Sylvain Courtey, Deputy Certification Manager Eurovent Certification email@example.com
For some years now the European commission has pushed for energy efficient products to be sold on the European market. Currently three types of initiatives are pushing in this direction:
1) The Ecodesign Directive (2005/32/EC and recast 2009/125/EC) on Energy Related Products (ErP) which aims to set minimum energy efficiency requirements for products sold in the European market.
2) The Energy Labelling Directive (92/75/EEC and recast 2010/30/EU) which aims to set uniform labels for products of the same type.
3) The Ecolabel Directive which aims to reward the most energy efficient products. The two first directives are closely linked as they cover identical product groups. The last one is a voluntary scheme and concern a few number of products within the HVAC sector.
In addition to these legal regulations the industry has developed several schemes for product labelling many of these include the energy and environmental aspect of products.
This article will first provide an overview of current voluntary energy labels that are established by voluntary certification schemes which proceeded and/or complete the EU labels are presented. Finally interactions between private voluntary labels and mandatory EU labels are assessed.
Voluntary energy labels
The European commission is not the solely body to develop energy labels. In the HVAC&R industry some organisations have created voluntary labels in order to promote energy efficient products. This is the case of Eurovent Certification which has put in place several labels in the past few years.
Chillers and hydronic heat-pumps
Already in 2004 Eurovent certification defined energy efficiency classes for chillers and hydronic heat-pumps base on Energy Efficiency Ratio (EER) and Coefficient of Performance (COP) at standard conditions (see corresponding label and table of the definition of the energy classes).[] This system covers both air-source and water-source units.
Figure 1. Eurovent Certification Chillers and hydronic heat-pumps labels.
Table 1. Definition of Eurovent Energy classes for Chillers and Heat pumps.
Air cooled condensers units and dry coolers
Energy classes for Air cooled condensers units and Dry coolers were defined in 2005. The one for Dx air coolers arose in 2011. The energy efficiency is based on the energy ratio R which is equal to the nominal capacity in kW divided by the total power input of the fan motors in kW at standard rating conditions.
Table 2. Eurovent Certification Energy Classes for Heat Exchangers (Air cooled condensers units and dry coolers).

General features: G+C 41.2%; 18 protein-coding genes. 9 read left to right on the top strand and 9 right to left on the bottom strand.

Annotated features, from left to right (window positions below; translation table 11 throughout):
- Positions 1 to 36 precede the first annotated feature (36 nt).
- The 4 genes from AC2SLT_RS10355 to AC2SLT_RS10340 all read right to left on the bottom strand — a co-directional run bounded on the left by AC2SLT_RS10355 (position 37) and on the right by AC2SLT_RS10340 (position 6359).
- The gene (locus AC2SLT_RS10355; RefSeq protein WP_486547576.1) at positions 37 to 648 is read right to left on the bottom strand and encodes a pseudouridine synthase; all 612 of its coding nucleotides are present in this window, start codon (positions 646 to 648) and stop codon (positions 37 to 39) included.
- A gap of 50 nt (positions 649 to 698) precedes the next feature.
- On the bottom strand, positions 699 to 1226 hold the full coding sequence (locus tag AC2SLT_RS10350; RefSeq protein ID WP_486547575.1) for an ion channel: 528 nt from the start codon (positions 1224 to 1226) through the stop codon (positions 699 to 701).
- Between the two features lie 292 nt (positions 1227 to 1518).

Energy efficiency classes for Rooftop units were defined in 2010 within the corresponding Eurovent Certification programme. The definition of the classes is based on the levels of the first EU energy label for air conditioners of the packaged type. These levels were found to be consistent with the values found on the market (see distribution of Rooftop units in Figure 2).
Figure 2. Distribution of Eurovent certified Rooftops units in 2010 according to the energy classes.
Figure 3. Eurovent Certification Rooftops Labels.
Air handling units
The Eurovent energy efficiency label for Air handling units was created in 2010. This rating system allow to assess with only one letter the balanced effects of the air velocity in the fan section, the heat recovery efficiency and pressure drop, and finally the fan efficiency. The classification is done for three types of products: products designed for outdoor temperature lower than 9°C (for which the heat-recovery system takes a preeminent role), products designed for outdoor temperature higher or equal to +9°C, and single extracts units.
Figure 4. Eurovent Certification Air Handling Unit Label.
Fan Coil units
Energy efficiency classes for fan coil units are available since January 2011 (Figure 5). This scheme covers ducted and non ducted units, two pipes and four pipes. The energy classes are based on “FCEER” and “FCCOP” (Fan Coil Energy Efficiency Ratio and Fan Coil Coefficient of Performance) for cooling and heating mode. This characteristic corresponds to a weighted average efficiency of the unit at the low, medium and high speeds (see formula below)
The scale is very ambitious as currently a small part of the market can reach A class (see distribution in Figure 6). However, in view of the up-coming of EC fan motors units in the near future, the A class might be reached more often.
Figure 5. Eurovent Certification Fan Coil Units.
Figure 6. Distribution of Eurovent certified Fan Coil units in 2011 according to the energy classes.